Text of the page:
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OP070doi="10.1016/j.oraloncology.2013.03.078" aid="2814.70":Emergent trends of perceived needs and concerns in long-term survivors of head and neck cancer using the patients concerns inventory

Authors
Journal
Oral Oncology
1368-8375
Publisher
Elsevier
Publication Date
Volume
49
Identifiers
DOI: 10.1016/j.oraloncology.2013.03.078
Disciplines
  • Biology
  • Medicine

Abstract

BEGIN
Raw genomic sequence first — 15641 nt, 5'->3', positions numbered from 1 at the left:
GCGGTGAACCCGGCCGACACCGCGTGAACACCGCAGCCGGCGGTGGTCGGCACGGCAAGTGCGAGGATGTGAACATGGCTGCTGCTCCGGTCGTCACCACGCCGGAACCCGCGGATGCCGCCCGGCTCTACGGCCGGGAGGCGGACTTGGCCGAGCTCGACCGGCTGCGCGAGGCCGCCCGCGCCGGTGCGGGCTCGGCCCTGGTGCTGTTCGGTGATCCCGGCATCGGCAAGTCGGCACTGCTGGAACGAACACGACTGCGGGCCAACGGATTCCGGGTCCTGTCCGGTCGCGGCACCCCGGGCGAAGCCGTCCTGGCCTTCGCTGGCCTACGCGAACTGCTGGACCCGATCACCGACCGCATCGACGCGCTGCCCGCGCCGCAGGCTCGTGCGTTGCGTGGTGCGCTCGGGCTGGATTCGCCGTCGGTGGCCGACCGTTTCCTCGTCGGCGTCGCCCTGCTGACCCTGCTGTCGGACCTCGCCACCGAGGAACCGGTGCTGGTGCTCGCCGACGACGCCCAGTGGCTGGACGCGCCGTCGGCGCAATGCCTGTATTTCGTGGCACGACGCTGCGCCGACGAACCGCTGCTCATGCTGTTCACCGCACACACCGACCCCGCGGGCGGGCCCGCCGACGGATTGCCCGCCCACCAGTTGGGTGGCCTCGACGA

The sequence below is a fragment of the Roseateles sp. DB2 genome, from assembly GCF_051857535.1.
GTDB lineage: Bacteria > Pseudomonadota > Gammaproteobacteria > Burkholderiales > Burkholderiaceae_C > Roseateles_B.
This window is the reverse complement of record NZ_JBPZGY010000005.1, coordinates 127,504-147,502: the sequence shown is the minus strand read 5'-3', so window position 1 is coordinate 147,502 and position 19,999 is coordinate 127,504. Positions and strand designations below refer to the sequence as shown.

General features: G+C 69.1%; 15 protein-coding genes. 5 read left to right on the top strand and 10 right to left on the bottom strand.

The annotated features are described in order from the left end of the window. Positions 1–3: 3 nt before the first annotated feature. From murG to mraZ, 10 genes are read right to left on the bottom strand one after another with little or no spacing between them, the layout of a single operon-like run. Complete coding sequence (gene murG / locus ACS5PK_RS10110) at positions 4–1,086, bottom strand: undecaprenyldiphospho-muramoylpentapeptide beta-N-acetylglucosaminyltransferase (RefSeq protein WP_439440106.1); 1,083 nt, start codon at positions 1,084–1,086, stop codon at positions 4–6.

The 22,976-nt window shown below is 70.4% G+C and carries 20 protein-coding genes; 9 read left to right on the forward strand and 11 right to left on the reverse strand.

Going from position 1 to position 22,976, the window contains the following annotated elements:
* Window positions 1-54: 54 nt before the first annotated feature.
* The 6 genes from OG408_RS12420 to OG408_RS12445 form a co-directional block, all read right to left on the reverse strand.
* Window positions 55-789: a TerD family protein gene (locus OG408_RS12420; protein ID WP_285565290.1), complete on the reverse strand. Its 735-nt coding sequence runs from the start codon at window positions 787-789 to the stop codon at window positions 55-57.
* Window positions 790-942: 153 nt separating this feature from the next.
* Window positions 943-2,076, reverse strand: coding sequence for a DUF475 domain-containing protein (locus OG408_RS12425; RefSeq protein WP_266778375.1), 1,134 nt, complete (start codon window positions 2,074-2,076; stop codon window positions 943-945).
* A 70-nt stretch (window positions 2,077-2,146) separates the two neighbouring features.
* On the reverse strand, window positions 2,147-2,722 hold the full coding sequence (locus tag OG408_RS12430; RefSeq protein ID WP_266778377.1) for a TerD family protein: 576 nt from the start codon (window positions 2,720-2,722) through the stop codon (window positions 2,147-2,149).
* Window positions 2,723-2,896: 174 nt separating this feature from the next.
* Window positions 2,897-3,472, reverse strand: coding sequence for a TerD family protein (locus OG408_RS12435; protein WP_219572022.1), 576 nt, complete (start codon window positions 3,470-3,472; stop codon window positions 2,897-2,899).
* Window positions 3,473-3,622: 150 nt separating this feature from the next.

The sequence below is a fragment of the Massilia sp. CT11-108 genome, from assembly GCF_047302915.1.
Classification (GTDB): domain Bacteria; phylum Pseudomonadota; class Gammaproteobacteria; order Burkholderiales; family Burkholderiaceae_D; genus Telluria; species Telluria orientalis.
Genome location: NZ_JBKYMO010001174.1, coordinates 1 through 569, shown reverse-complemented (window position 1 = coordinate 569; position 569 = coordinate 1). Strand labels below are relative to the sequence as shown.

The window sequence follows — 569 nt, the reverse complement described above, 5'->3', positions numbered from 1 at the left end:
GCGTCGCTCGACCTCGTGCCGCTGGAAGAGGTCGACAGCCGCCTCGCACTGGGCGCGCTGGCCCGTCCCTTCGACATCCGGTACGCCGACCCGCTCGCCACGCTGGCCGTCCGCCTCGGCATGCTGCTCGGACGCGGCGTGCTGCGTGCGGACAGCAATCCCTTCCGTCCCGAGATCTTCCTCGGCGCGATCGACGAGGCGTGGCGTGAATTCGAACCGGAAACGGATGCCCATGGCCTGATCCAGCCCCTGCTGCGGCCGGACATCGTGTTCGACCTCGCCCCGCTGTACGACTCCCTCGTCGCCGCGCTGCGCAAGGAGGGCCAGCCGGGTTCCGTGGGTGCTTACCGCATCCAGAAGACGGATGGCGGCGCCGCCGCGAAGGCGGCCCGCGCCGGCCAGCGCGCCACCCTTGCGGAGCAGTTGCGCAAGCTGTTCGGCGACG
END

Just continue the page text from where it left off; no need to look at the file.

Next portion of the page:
Objectives The Patients Concerns Inventory (PCI) is a holistic needs assessment tool to help patients disclose items of concern during routine clinical consultations. The University of Washington Quality of Life (UWQOL) is a validated, HNC-specific HRQOL, which can also screen for patients with significant problems. This study explored associations between PCI outcomes with UWQOL scores. Methods A cross-sectional study of 674 HNC patients (mean age 64years; 67% men) who completed the HNC-PCI and UWQOL was undertaken. Relationships between HNC-PCI domain selection, UWQOL scores and patient/clinical characteristics were investigated, with statistical significance obtained as appropriate. Results Most (70%, 472) completed HNC-PCI only once (median, 39months), while 30% (202) completed more than once. On first completing the HNC-PCI (median, 32months from surgery/diagnosis), items under Physical and functional and Psychological and Emotional well-being/Spiritual domains were selected in 81% and 58%, respectively. When completing a second HNC-PCI, relatively fewer items per domain. Younger patients and those treated by radiotherapy were more likely to select from Psychological and Emotional well-being/Spiritual and Social care/Social well-being domains. Those treated by adjuvant radiotherapy and the larynx subsite were more likely to select from Social care/Social well-being domain. Clear associations were found between four HNC-PCI domains selected with UWQOL subscale scores, and also with the single item UWQOL and overall QOL, where patients in worse condition were more likely to select items within each HNC-PCI domains. Conclusions Emerging trends suggest that certain clinical-pathological factors are associated with specific presentation of perceived needs/concerns. The association between perceived needs with HRQOL outcomes endorses the importance of meeting unmet needs in long-term HNC survivors even though there is a suggestion that the unmet needs may reduce with time.

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